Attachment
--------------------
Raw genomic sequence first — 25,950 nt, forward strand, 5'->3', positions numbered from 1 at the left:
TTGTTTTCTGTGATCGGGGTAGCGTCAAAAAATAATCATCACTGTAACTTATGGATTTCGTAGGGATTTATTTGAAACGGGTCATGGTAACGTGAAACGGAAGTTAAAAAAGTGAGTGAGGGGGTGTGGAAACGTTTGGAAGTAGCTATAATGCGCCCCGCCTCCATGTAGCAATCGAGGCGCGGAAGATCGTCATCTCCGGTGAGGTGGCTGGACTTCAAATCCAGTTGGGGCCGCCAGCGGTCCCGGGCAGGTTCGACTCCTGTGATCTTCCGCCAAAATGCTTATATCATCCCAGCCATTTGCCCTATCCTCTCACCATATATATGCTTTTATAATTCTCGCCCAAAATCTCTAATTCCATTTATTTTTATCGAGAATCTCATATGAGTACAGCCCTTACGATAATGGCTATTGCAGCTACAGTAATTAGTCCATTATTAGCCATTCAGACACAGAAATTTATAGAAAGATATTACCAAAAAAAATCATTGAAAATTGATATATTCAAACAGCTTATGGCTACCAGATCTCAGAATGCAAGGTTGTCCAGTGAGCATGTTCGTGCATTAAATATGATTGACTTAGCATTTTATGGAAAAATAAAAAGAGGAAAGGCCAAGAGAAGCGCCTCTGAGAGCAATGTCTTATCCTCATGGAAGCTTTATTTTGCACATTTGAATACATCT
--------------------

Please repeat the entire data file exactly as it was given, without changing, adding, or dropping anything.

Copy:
Raw genomic sequence first — 25,950 nt, forward strand, 5'->3', positions numbered from 1 at the left:
TTGTTTTCTGTGATCGGGGTAGCGTCAAAAAATAATCATCACTGTAACTTATGGATTTCGTAGGGATTTATTTGAAACGGGTCATGGTAACGTGAAACGGAAGTTAAAAAAGTGAGTGAGGGGGTGTGGAAACGTTTGGAAGTAGCTATAATGCGCCCCGCCTCCATGTAGCAATCGAGGCGCGGAAGATCGTCATCTCCGGTGAGGTGGCTGGACTTCAAATCCAGTTGGGGCCGCCAGCGGTCCCGGGCAGGTTCGACTCCTGTGATCTTCCGCCAAAATGCTTATATCATCCCAGCCATTTGCCCTATCCTCTCACCATATATATGCTTTTATAATTCTCGCCCAAAATCTCTAATTCCATTTATTTTTATCGAGAATCTCATATGAGTACAGCCCTTACGATAATGGCTATTGCAGCTACAGTAATTAGTCCATTATTAGCCATTCAGACACAGAAATTTATAGAAAGATATTACCAAAAAAAATCATTGAAAATTGATATATTCAAACAGCTTATGGCTACCAGATCTCAGAATGCAAGGTTGTCCAGTGAGCATGTTCGTGCATTAAATATGATTGACTTAGCATTTTATGGAAAAATAAAAAGAGGAAAGGCCAAGAGAAGCGCCTCTGAGAGCAATGTCTTATCCTCATGGAAGCTTTATTTTGCACATTTGAATACATCT